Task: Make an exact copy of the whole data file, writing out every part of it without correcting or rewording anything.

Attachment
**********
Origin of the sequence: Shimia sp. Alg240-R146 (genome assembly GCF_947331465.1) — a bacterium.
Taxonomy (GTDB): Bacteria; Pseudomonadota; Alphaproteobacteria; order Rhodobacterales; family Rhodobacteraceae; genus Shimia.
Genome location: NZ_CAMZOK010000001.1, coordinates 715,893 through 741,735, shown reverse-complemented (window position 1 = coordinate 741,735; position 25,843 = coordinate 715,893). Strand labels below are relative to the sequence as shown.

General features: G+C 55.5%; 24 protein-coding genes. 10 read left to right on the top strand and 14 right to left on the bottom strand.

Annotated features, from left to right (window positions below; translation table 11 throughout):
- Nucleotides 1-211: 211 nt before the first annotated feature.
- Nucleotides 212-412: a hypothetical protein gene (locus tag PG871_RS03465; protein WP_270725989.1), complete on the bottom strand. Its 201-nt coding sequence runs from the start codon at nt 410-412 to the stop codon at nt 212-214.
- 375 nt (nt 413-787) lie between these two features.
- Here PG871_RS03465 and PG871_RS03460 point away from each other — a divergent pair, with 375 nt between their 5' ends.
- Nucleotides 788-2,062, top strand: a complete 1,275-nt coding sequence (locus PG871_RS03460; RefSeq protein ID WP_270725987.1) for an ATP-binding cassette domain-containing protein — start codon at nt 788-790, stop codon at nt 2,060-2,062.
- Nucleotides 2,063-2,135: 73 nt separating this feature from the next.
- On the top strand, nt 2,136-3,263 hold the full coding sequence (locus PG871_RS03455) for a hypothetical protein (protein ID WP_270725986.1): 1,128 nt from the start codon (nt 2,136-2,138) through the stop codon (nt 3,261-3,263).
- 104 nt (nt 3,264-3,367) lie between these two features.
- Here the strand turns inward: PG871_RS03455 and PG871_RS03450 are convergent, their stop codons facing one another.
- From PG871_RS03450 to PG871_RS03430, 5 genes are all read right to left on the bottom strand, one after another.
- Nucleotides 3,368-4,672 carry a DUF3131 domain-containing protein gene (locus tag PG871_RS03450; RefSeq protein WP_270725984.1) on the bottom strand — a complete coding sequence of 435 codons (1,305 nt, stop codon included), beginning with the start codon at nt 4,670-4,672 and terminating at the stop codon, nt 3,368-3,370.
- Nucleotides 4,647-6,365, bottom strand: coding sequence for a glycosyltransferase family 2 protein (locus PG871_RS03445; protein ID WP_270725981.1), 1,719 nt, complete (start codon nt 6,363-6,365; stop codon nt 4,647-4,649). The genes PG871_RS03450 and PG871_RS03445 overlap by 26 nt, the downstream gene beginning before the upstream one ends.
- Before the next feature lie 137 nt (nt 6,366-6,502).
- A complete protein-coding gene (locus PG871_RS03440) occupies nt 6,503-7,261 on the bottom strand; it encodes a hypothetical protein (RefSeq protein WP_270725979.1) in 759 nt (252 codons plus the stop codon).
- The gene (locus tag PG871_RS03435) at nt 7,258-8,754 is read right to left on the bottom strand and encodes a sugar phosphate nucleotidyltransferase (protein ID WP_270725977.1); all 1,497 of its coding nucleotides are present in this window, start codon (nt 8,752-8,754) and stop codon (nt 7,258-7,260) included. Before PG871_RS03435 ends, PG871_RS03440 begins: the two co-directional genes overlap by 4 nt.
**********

Origin of the sequence: Shimia sp. Alg240-R146 (genome assembly GCF_947331465.1) — a bacterium.
Taxonomy (GTDB): Bacteria; Pseudomonadota; Alphaproteobacteria; order Rhodobacterales; family Rhodobacteraceae; genus Shimia.
Genome location: NZ_CAMZOK010000001.1, coordinates 715,893 through 741,735, shown reverse-complemented (window position 1 = coordinate 741,735; position 25,843 = coordinate 715,893). Strand labels below are relative to the sequence as shown.

General features: G+C 55.5%; 24 protein-coding genes. 10 read left to right on the top strand and 14 right to left on the bottom strand.

Annotated features, from left to right (window positions below; translation table 11 throughout):
- Nucleotides 1-211: 211 nt before the first annotated feature.
- Nucleotides 212-412: a hypothetical protein gene (locus tag PG871_RS03465; protein WP_270725989.1), complete on the bottom strand. Its 201-nt coding sequence runs from the start codon at nt 410-412 to the stop codon at nt 212-214.
- 375 nt (nt 413-787) lie between these two features.
- Here PG871_RS03465 and PG871_RS03460 point away from each other — a divergent pair, with 375 nt between their 5' ends.
- Nucleotides 788-2,062, top strand: a complete 1,275-nt coding sequence (locus PG871_RS03460; RefSeq protein ID WP_270725987.1) for an ATP-binding cassette domain-containing protein — start codon at nt 788-790, stop codon at nt 2,060-2,062.
- Nucleotides 2,063-2,135: 73 nt separating this feature from the next.
- On the top strand, nt 2,136-3,263 hold the full coding sequence (locus PG871_RS03455) for a hypothetical protein (protein ID WP_270725986.1): 1,128 nt from the start codon (nt 2,136-2,138) through the stop codon (nt 3,261-3,263).
- 104 nt (nt 3,264-3,367) lie between these two features.
- Here the strand turns inward: PG871_RS03455 and PG871_RS03450 are convergent, their stop codons facing one another.
- From PG871_RS03450 to PG871_RS03430, 5 genes are all read right to left on the bottom strand, one after another.
- Nucleotides 3,368-4,672 carry a DUF3131 domain-containing protein gene (locus tag PG871_RS03450; RefSeq protein WP_270725984.1) on the bottom strand — a complete coding sequence of 435 codons (1,305 nt, stop codon included), beginning with the start codon at nt 4,670-4,672 and terminating at the stop codon, nt 3,368-3,370.
- Nucleotides 4,647-6,365, bottom strand: coding sequence for a glycosyltransferase family 2 protein (locus PG871_RS03445; protein ID WP_270725981.1), 1,719 nt, complete (start codon nt 6,363-6,365; stop codon nt 4,647-4,649). The genes PG871_RS03450 and PG871_RS03445 overlap by 26 nt, the downstream gene beginning before the upstream one ends.
- Before the next feature lie 137 nt (nt 6,366-6,502).
- A complete protein-coding gene (locus PG871_RS03440) occupies nt 6,503-7,261 on the bottom strand; it encodes a hypothetical protein (RefSeq protein WP_270725979.1) in 759 nt (252 codons plus the stop codon).
- The gene (locus tag PG871_RS03435) at nt 7,258-8,754 is read right to left on the bottom strand and encodes a sugar phosphate nucleotidyltransferase (protein ID WP_270725977.1); all 1,497 of its coding nucleotides are present in this window, start codon (nt 8,752-8,754) and stop codon (nt 7,258-7,260) included. Before PG871_RS03435 ends, PG871_RS03440 begins: the two co-directional genes overlap by 4 nt.